IFWEN Updates: Implementing IFWEN – What are our cities doing?
September 9, 2021

Local governments across the world continue to struggle with the implementation of integrated projects and initiatives across multiple departments and sectors. Siloed working approaches remain a hindrance to coordinated development within city departments as well as with non-government stakeholders, including communities and the private sector. While solutions and tools have been developed by many institutions, cities continue to search for precedents to learn from. The IFWEN project aimed to develop tools which cities could use to support their implementation journeys, and tackle systemic limitations to working inter- and intra-governmentally across food, water, energy, waste and nature systems.

As part of the project, case studies have been produced in 9 cities across the world. Each city had a story to tell about food, water, energy in relation to nature in their jurisdiction:

  • Antananarivo demonstrated a unique form of governance in which the local government takes on the role of convening committed private and civil organisations working on food security, water and sanitation, waste management and energy provision. Of note is the work to support peri-urban smallholder and co-op farmers with agro-ecological practices that would improve soil quality, reduce ecological impact and produce high-quality produce. The programme also connected these producers with ‘collectors’ in trust-relationships who would take the high-quality produce to consumers who would pay premiums for organic or low-impact foods. In this way, farmers were equipped with better market knowledge and more leverage over price.
  • Dodoma benefitted from an externally funded, holistic project aimed at improving livelihoods in a whole peri-urban village, to respond to impending impacts of climate change. Innovations included installation of rainwater collectors and underground water storage, solar powered lighting and water pumps, livestock resilient to hot and dry conditions, weather monitoring equipment and an array of skills training for leather working, bee keeping and agro-ecological farming techniques. These innovations demonstrated increased yields of produce and increased incomes for residents across the village.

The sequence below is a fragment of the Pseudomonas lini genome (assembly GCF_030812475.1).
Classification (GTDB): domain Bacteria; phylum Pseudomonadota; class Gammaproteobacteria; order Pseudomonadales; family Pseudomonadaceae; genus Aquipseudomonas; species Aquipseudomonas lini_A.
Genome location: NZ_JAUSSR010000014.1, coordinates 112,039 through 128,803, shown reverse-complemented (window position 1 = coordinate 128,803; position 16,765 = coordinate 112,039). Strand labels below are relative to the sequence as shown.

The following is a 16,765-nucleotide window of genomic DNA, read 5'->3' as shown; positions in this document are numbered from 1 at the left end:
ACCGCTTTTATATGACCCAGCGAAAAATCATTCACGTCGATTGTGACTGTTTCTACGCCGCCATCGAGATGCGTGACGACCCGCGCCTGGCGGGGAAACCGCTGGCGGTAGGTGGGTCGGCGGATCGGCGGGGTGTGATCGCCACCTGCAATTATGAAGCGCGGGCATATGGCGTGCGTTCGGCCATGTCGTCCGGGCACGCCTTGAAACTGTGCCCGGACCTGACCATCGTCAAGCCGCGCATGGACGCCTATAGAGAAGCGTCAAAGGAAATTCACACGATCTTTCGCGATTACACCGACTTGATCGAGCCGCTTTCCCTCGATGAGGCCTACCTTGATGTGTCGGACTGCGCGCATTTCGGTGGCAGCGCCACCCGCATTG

• Florianopolis’ case showed how food security can be achieved by empowering communities with tools for self-sufficiency, as well as how citizen power can be achieved through participatory processes. The city established the Municipal Urban Agriculture Program as a municipal law. Through this initiative, this case highlights how the city ensured long-term support of the project.
  • Gangtok responded to a key challenge that all cities face when it comes to engaging with stakeholders. Their case study highlights lessons for multi stakeholder engagement that puts communities at the forefront of development and decision-making. In this case, political support was paramount in steering social support for project implementation, which was further supported by private sector actors who offered technical and financial support.
  • Johannesburg applies systems thinking to support stronger environmental education. The School Greening Project responded to the needs of vulnerable communities and implemented biogas digesters, solar electricity, food gardens, recycling systems and rainwater harvesters in 40 schools across the city. These technologies save the school money, supplement school meals and serve as powerful teaching tools.